Tuesday, 17 December 2013

When Ayub Khan Accused Fatima Jinnah Of Being An Indian And American Agent

November 26th, 2009 | 36 Comments
This story is from the Time Magazine datelined Christmas Day 1964.  It sheds interesting light on how far back this game of the security establishment conjuring up images of US-India collusion go.   Ayub Khan actually accused Fatima Jinnah of being pro-Indian and pro-American.   Oldest trick in the security establishment’s book. -YLH
“They call her the Mother of the Nation,” sniffed Pakistan’s President Mohammed Ayub Khan. “Then she should at least behave like a mother.” What upset Ayub was that Fatima Jinnah looked so good in pants. The more she upbraided Ayub, the louder Pakistanis cheered the frail figure in her shalwar (baggy white silk trousers). By last week, with Pakistan’s first presidential election only a fortnight away, opposition to Ayub had reached a pitch unequaled in his six years of autocratic rule.
The Big Stick. White-haired Miss Jinnah, 71, the candidate of five ragtag and usually disunited opposition parties, was picked mainly because she was the sister and confidante of the late revered Mohammed Ali Jinnah, father of his nation’s independence. But Pakistan’s response to her razor-tongued attacks on Ayub’s highhanded ways has surprised and shocked the government. Students throughout the nation staged angry protest marches against the regime, and at least one demonstrator was killed by police in Karachi. DOWN WITH THE AYUB DICTATORSHIP, cried posters in the East Pakistan city of Dacca, where students enthusiastically proclaimed Miss Fatima Jinnah Week. In Karachi, Pakistan’s biggest city, student unrest prompted the government to close all the schools indefinitely.
Most legal groups in Pakistan have come out for Miss Jinnah, and were denounced by Ayub as “mischiefmongers.” In reply, the Karachi Bar Association overwhelmingly adopted a resolution urging “the party in power to get rid of the notion that wisdom, righteousness and patriotism are the monopoly of their yes men.” The usually complaisant newspaper editors defied the regime’s attempts to make them endorse a restrictive new press law.
To Ayub’s claim that he is trying to develop “basic democracy,” Miss Jinnah replied: “What sort of democracy is that? One man’s democracy? Fifty persons’ democracy?” As for Ayub’s charge that the country would revert to chaos if he is defeated, his rival snapped: “You can’t have stability through compulsion, force and the big stick.”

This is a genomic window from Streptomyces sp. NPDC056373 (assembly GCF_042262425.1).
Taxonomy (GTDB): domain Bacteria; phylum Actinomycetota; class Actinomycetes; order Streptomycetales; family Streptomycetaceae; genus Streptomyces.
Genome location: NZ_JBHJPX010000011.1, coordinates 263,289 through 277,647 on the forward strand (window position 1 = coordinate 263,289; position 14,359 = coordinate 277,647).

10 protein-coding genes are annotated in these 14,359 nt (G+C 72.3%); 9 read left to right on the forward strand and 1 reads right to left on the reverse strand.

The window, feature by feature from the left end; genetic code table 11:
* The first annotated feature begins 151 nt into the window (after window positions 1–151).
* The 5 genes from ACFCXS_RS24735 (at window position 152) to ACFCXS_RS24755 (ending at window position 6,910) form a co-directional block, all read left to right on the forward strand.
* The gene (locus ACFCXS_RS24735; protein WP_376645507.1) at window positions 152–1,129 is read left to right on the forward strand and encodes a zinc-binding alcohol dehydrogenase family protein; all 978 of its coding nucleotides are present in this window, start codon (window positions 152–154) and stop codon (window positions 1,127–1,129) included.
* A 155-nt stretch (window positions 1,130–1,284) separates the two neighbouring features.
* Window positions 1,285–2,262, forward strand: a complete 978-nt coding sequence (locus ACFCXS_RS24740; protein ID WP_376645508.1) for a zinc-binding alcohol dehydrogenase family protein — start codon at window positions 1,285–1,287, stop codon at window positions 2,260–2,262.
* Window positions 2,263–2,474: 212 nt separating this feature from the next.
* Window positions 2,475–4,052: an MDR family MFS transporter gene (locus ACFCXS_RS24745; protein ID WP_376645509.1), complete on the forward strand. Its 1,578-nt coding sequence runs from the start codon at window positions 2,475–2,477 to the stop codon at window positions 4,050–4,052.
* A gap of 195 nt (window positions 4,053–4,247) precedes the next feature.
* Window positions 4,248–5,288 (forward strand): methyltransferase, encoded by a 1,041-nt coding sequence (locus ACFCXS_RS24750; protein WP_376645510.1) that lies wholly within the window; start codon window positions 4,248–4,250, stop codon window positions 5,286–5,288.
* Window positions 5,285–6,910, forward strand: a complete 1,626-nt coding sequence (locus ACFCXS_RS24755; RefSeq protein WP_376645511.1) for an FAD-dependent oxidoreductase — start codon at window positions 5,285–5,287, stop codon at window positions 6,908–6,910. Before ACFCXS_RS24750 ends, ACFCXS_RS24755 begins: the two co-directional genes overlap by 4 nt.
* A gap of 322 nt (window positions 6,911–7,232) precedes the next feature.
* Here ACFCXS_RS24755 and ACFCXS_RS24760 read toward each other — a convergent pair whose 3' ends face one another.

Running Scared. Actually, Ayub has been a reluctant and benevolent dictator, who has vastly improved the stability of a country that was paralyzed by squabbling politicians before he took over. Considering Pakistan’s backwardness and poverty, the Ayub-designed electoral system is not half bad, giving the vote to 80,000 middle-and upper-class electors. While that is a tiny percentage in a total population of 110 million, most of those millions are not only illiterate but totally ignorant of political issues. With heavy support in rural areas, where many Moslem electors particularly disapprove of a woman’s candidacy and where Ayub’s economic reforms have helped more than in the cities, Ayub is still expected to win the election by some 60% of the vote.
Nonetheless, he is running scared, because Candidate Jinnah has managed to focus every form of discontent in the country. To brake her bandwagon, he abruptly decreed that elections would be held Jan. 2, instead of March, as originally scheduled. Explaining lamely that the situation is “a little tense,” the government also rescinded a law specifying that political rallies must be open to the public.
At closed meetings with groups of electors, Ayub answered practical questions sensibly enough, but kept lashing out at the opposition with growing anger. Countering Miss Jinnah’s repeated charge that he had been unable to restrain the U.S. from helping Pakistan’s No. 1 adversary, India, he set out to portray her as pro-Indian and pro-American. Ayub’s campaign, in fact, was turning increasingly anti-American.
Though U.S. aid (about $5 billion since 1951) is vital to the nation’s wretched economy, a leading member of Ayub’s party cried: “America never was our friend and never could be, because as a nation aligned with the anticolonial movements, we are at cross-purposes with America.” As for Ayub, he plainly regretted ever calling elections in the first place. For after six years of insisting that Pakistanis were not ready for democracy, the campaign had shown that Mohammed Ayub Khan probably isn’t either.

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